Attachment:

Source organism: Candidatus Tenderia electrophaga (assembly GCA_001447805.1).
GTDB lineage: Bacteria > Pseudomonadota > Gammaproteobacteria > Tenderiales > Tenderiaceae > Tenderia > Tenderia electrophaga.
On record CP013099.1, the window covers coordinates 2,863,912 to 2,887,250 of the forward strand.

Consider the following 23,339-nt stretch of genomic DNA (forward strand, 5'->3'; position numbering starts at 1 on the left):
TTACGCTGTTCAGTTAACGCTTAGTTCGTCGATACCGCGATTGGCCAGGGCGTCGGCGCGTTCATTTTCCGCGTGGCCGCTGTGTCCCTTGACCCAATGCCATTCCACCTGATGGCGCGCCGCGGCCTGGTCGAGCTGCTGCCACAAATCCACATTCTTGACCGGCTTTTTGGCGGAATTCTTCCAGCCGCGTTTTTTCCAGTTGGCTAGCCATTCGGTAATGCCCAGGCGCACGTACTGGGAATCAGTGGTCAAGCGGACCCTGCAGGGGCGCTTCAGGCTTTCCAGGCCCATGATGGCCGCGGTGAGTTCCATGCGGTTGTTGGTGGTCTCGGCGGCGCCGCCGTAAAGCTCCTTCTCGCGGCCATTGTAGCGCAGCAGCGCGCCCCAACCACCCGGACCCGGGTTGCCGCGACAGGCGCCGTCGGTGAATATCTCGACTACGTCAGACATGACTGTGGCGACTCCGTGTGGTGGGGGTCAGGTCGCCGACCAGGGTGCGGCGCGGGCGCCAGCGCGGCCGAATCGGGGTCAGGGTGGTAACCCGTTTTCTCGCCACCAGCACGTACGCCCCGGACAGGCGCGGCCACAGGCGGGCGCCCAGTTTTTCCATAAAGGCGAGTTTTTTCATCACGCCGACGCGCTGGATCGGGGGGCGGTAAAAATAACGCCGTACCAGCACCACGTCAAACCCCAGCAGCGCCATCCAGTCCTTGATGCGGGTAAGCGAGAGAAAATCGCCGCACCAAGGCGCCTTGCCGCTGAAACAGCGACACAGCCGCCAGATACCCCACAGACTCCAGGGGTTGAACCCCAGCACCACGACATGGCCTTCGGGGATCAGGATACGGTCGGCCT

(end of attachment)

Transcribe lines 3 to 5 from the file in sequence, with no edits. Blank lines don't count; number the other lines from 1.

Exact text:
On record CP013099.1, the window covers coordinates 2,863,912 to 2,887,250 of the forward strand.

Consider the following 23,339-nt stretch of genomic DNA (forward strand, 5'->3'; position numbering starts at 1 on the left):
TTACGCTGTTCAGTTAACGCTTAGTTCGTCGATACCGCGATTGGCCAGGGCGTCGGCGCGTTCATTTTCCGCGTGGCCGCTGTGTCCCTTGACCCAATGCCATTCCACCTGATGGCGCGCCGCGGCCTGGTCGAGCTGCTGCCACAAATCCACATTCTTGACCGGCTTTTTGGCGGAATTCTTCCAGCCGCGTTTTTTCCAGTTGGCTAGCCATTCGGTAATGCCCAGGCGCACGTACTGGGAATCAGTGGTCAAGCGGACCCTGCAGGGGCGCTTCAGGCTTTCCAGGCCCATGATGGCCGCGGTGAGTTCCATGCGGTTGTTGGTGGTCTCGGCGGCGCCGCCGTAAAGCTCCTTCTCGCGGCCATTGTAGCGCAGCAGCGCGCCCCAACCACCCGGACCCGGGTTGCCGCGACAGGCGCCGTCGGTGAATATCTCGACTACGTCAGACATGACTGTGGCGACTCCGTGTGGTGGGGGTCAGGTCGCCGACCAGGGTGCGGCGCGGGCGCCAGCGCGGCCGAATCGGGGTCAGGGTGGTAACCCGTTTTCTCGCCACCAGCACGTACGCCCCGGACAGGCGCGGCCACAGGCGGGCGCCCAGTTTTTCCATAAAGGCGAGTTTTTTCATCACGCCGACGCGCTGGATCGGGGGGCGGTAAAAATAACGCCGTACCAGCACCACGTCAAACCCCAGCAGCGCCATCCAGTCCTTGATGCGGGTAAGCGAGAGAAAATCGCCGCACCAAGGCGCCTTGCCGCTGAAACAGCGACACAGCCGCCAGATACCCCACAGACTCCAGGGGTTGAACCCCAGCACCACGACATGGCCTTCGGGGATCAGGATACGGTCGGCCT